"I'm not going back." Sam whispered, as he spied Lucifer in the mirror, seated, once again, in the driver's seat.

"Your brother's not going to get better," said the angel, "You need to let him go."

"He's just...cold." Sam said angrily, clinging to his brother protectively.

"It's out of your control Sam," he said.

Suddenly the car door was torn away, snow stinging him, as he beheld...himself.

"Don't worry," his other self said, the wind tangling the hair on his head like a dark halo, "It's warm where he's going."

The angel stretched out his hand over Dean's chest, and as Sam looked down, a brilliant bead of light rose from his brother, shivering in the air like a sleeping bird, straining towards Lucifer's hand.

"No," said Sam, tears in his eyes, "He's a good man."

"He killed someone today," said the angel, "I'm sorry, I don't make the rules."

"No, please, no." he said, as the tears fell into Dean's hair.

"He's better off with me," he said, the pearl of light settling in his hand, "He's my brother now."

"He's all I have left," Sam said, searching his own face for some shred of empathy, "We don't deserve this."

"Mercy, as a rule, is undeserved," said the angel, as he cradled the light close to his chest, as if afraid to awaken it.

"You call this mercy?"

But Lucifer paid him no mind, turning as if to leave.

"I'll come back for him!" Sam shouted, "I'll find a way!"

The angel looked up, and suddenly Sam realized what it was that Dean had asked the old man right before crushing the life out of him, what it was the dark had asked as he considered going down with his brother into the black waters. "Are you sure?"

Dean's body erupted in flames. The pain was blinding, and Sam could feel his skin blister as he clung to his brother, unwilling to believe that the fire was real. "No no no no..." he said, banging his head against the back of the window in the hope that the pain would clear his head.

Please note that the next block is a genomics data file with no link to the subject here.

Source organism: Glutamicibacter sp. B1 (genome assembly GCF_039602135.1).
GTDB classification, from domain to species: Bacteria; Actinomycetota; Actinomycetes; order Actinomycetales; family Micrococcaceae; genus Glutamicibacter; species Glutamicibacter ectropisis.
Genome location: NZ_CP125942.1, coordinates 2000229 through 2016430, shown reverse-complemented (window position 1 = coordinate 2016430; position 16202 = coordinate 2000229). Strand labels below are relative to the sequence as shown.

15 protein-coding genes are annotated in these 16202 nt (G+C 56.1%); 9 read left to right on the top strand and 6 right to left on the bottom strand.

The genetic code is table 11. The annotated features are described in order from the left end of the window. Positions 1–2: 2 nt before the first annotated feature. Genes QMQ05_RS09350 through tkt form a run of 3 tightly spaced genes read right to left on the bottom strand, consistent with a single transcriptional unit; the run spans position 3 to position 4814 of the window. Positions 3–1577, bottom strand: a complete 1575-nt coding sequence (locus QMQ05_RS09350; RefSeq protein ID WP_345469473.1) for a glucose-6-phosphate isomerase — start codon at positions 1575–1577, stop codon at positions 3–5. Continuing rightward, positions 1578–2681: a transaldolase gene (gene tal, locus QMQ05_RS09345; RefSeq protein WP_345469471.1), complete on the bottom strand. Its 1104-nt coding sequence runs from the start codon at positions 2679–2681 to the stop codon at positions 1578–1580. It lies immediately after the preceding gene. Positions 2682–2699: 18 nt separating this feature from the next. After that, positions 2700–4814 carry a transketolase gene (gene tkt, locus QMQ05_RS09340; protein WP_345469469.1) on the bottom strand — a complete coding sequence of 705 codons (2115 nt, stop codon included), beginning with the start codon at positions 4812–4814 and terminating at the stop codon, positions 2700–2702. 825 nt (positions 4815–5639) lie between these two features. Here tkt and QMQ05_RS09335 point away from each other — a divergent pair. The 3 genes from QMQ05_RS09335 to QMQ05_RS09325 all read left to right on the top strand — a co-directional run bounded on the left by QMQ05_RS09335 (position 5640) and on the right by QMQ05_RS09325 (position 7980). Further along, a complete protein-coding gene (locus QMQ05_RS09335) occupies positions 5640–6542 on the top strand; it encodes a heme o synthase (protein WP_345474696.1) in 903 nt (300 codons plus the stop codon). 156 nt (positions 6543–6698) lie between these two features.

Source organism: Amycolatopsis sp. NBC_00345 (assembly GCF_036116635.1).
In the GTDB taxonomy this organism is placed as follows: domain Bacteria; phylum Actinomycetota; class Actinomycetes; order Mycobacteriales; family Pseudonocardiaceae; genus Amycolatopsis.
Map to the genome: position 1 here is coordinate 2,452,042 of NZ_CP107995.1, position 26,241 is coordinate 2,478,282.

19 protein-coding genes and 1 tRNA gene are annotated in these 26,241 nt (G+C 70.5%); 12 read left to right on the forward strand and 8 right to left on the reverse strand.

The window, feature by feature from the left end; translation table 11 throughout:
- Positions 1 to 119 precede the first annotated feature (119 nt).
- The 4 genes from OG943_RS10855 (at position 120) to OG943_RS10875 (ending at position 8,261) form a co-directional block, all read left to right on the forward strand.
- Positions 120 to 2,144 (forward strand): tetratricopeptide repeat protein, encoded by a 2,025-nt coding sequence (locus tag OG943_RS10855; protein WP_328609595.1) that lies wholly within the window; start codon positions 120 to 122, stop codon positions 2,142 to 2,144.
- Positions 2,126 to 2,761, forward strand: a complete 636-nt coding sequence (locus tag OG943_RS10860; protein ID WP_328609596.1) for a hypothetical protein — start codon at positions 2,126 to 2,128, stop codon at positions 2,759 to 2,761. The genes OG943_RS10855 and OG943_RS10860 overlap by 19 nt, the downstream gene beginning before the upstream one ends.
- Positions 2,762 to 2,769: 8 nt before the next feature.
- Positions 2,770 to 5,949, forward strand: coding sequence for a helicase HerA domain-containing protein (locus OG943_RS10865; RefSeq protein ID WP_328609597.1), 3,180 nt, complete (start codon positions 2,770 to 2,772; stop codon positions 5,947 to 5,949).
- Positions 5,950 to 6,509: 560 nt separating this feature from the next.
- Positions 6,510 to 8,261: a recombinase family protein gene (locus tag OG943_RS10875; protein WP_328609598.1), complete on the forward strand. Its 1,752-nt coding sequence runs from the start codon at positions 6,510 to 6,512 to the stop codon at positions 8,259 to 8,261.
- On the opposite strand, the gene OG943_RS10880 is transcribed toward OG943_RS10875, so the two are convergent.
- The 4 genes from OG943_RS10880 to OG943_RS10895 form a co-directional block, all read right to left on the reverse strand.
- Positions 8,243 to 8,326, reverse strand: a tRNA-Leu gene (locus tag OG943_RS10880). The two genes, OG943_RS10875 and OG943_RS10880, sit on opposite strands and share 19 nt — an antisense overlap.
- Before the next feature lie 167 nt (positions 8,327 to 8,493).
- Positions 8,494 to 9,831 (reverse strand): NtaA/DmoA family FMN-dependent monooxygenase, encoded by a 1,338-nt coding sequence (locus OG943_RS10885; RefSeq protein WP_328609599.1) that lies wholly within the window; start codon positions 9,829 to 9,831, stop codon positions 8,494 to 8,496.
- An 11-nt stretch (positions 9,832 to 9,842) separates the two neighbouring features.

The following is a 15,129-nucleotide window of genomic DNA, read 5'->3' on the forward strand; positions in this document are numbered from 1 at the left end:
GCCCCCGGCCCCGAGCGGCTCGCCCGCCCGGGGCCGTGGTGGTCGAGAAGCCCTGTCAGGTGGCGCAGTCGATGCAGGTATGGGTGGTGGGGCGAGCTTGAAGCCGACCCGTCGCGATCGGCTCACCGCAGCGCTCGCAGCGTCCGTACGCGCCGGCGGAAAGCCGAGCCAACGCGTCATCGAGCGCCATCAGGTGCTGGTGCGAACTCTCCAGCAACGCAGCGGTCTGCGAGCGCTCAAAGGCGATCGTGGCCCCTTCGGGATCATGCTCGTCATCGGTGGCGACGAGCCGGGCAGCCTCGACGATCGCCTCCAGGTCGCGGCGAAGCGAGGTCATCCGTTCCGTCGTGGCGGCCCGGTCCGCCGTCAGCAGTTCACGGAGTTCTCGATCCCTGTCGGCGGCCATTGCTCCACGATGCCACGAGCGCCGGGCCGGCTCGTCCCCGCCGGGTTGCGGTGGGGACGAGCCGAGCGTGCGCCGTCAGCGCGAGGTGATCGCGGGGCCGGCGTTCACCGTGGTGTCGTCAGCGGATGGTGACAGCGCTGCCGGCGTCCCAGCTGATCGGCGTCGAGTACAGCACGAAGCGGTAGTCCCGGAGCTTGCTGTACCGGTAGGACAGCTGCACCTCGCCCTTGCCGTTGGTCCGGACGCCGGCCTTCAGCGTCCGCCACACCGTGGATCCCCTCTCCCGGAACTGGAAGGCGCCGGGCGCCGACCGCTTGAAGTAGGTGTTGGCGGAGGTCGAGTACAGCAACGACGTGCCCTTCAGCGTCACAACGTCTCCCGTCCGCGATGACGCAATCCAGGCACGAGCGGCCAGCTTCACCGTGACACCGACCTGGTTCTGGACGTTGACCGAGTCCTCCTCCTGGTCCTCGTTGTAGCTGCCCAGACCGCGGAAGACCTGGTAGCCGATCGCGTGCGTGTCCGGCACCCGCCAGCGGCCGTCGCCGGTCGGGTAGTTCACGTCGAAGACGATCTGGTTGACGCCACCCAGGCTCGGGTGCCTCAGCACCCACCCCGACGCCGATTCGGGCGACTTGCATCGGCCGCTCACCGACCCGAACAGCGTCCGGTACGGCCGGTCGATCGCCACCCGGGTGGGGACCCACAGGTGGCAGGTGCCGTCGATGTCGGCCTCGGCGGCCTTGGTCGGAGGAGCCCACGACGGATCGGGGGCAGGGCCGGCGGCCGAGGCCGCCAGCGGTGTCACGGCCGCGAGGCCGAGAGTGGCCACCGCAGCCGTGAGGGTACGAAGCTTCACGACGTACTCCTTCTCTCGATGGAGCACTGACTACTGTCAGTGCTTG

The shadow walked away, growing dim in the snowstorm, as the wind carried away Sam's screams. The car quickly filled with the stench of burnt flesh, and swirling in his panic and terror was the single thought, "I can't put his soul back without his body. I have to hold on, if I let go, the storm will scatter his bones and he will be lost."

And so he held on, crying into the heat that seared his hair, his skin, feeling his brother burn down like a candle in his arms.

"Dean," he whispered, though the wind was so loud that he could barely hear himself, "You have to wake up. You have to wake up, or the devil will take you away."

He watched Dean's face crisp and blacken, the cheeks giving way to expose teeth, the nose becoming a chasm between his eye sockets. He thought of Jessica, and his mother, and wondered one one hand if he would see them after all this was over, and on the hand what he would need to do, what awful act against humanity, to get into Hell and bring back the only man who never deserved to go there in the first place.

"...Sam."

Sam looked down. The car was whole, the storm still raged, but Dean was still perfectly still. Had he imagined it?

"...Sam."

His lips had moved, barely. For a moment, Sam noticed the gun near at hand, and wondered what kind of man would Dean be without his soul, what sort of man would walk out of here with nothing to anchor his actions but the bitterness he felt towards life in general.

"Dean," he said carefully, "How do you feel?"

"Feel like I wanna kill someone." Dean said hoarsely.

Dean's words seemed muffled, stuffed with cotton as the snow piled onto the car, and Sam broke out into a sweat despite the cold.

"The bastards stole my pants." Dean continued.

Sam barked a laugh. "What are you talking about, it's a perfect day for sunbathing."

"Screw you Miss Mary Sunshine, you ever tell anyone. ANYONE. Outside of this car, I'm gonna shave a landing strip down your head while you sleep."

"See if I ever save you from hypothermia again."

"Save me from your aftershave, what's this crap called, 'Fierce'?"

And the wind howled over the little car, the land white and free of shadows.